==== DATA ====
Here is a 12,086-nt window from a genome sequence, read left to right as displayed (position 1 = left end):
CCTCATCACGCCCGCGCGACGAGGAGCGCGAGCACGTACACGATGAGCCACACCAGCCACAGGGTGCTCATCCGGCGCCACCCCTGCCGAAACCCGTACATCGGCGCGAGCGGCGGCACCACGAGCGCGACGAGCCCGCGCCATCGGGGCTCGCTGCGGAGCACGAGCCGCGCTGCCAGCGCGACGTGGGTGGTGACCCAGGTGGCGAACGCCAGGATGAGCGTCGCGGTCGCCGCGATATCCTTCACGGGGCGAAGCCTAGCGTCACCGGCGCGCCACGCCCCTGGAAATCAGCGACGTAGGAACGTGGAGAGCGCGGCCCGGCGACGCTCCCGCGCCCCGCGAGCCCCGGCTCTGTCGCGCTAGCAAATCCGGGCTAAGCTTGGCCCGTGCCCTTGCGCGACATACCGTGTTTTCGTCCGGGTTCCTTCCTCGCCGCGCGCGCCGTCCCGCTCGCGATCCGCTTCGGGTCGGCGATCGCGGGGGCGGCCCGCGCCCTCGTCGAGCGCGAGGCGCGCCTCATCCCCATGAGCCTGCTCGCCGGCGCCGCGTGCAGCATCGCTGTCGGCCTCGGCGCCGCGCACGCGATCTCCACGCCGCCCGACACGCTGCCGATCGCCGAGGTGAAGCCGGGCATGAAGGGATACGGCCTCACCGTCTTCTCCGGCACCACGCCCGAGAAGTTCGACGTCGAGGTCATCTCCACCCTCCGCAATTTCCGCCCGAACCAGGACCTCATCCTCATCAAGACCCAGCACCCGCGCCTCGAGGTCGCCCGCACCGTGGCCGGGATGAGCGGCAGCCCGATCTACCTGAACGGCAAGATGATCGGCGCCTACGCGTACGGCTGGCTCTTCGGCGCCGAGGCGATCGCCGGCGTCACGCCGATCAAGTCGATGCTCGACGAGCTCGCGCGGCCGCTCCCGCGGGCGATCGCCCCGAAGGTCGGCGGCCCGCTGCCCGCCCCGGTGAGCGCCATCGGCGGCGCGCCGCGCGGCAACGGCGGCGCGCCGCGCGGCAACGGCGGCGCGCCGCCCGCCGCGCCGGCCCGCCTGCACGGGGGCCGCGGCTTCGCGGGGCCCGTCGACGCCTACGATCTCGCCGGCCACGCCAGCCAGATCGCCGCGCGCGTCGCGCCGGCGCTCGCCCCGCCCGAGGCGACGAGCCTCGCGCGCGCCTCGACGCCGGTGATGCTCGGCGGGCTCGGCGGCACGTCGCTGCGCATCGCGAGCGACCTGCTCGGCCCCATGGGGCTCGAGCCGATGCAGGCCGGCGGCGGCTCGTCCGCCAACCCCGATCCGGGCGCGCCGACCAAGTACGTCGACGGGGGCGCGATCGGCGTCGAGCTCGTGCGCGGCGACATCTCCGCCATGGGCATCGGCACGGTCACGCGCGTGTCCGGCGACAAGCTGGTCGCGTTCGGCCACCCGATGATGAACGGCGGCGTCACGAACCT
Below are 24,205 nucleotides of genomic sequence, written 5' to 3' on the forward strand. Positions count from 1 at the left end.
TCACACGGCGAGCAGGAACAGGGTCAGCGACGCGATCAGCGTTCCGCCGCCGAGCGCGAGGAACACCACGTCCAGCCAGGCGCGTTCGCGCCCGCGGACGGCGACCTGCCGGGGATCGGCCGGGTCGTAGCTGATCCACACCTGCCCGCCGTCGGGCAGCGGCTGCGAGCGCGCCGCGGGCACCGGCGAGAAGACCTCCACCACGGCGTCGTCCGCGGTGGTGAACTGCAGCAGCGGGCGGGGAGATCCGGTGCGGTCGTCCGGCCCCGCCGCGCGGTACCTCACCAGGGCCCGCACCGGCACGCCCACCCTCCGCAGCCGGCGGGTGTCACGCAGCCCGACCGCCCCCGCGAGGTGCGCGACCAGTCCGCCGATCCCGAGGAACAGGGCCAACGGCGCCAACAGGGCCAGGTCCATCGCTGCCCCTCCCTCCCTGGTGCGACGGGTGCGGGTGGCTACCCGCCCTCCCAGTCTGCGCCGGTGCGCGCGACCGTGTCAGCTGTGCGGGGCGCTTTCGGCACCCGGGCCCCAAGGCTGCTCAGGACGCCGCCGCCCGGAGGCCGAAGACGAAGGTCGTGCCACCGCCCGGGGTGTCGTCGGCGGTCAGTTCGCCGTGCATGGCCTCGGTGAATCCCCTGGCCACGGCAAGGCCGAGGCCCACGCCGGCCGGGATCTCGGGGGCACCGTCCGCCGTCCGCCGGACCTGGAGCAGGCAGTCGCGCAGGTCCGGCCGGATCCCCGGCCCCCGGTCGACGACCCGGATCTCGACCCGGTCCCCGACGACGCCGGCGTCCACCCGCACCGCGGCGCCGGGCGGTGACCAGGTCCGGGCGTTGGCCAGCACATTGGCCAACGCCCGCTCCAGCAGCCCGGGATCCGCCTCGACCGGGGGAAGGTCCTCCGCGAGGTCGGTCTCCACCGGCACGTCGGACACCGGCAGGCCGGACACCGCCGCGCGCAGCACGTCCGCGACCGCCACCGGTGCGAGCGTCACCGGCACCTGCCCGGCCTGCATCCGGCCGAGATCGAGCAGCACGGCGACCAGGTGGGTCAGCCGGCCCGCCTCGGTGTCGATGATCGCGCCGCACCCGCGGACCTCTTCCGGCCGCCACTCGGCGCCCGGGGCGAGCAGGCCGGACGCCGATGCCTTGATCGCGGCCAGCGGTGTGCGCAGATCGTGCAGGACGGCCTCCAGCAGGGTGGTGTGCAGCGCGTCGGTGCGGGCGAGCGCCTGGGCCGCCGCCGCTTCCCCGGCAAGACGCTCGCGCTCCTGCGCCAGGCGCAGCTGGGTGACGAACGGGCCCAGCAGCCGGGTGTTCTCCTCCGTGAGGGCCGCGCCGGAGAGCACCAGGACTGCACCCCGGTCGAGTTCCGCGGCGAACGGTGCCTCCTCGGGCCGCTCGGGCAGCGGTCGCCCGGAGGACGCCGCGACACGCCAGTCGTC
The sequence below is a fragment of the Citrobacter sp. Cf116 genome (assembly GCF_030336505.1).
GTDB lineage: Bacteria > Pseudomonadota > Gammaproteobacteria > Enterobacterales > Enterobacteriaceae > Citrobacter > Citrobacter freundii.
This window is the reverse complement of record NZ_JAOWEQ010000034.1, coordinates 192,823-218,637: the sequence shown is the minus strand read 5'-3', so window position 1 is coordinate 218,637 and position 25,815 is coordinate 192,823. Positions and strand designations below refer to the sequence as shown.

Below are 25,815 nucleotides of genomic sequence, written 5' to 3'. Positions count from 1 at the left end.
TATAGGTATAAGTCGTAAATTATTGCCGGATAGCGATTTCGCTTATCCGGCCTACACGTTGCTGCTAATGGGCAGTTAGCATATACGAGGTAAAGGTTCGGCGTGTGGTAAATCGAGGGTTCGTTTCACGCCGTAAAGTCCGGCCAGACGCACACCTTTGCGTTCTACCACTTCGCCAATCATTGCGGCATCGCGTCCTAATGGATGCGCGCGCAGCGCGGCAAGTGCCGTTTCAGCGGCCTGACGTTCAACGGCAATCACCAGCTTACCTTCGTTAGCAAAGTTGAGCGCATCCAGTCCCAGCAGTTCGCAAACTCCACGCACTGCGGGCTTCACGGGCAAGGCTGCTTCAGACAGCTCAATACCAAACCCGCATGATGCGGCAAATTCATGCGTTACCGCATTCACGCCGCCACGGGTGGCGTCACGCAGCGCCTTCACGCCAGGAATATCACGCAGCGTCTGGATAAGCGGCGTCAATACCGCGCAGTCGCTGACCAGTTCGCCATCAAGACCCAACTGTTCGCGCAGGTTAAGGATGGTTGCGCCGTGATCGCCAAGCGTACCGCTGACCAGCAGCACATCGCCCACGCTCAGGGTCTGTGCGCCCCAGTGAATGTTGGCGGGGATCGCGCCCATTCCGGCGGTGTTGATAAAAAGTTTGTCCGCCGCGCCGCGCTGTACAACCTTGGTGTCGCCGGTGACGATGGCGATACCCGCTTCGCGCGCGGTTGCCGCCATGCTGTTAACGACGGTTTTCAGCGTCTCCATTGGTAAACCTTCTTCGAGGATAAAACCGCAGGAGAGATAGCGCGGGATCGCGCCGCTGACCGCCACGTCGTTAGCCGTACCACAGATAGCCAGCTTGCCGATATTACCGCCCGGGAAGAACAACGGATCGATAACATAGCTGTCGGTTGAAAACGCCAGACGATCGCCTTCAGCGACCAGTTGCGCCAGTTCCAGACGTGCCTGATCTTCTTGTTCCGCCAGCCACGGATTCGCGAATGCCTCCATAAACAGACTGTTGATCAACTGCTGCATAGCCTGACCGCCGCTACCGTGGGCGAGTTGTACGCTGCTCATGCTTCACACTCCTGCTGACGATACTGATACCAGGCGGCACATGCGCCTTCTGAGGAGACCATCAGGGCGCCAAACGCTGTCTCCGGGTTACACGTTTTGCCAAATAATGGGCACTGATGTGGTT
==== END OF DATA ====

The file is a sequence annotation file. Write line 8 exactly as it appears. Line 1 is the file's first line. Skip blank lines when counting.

Below are 25,815 nucleotides of genomic sequence, written 5' to 3'. Positions count from 1 at the left end.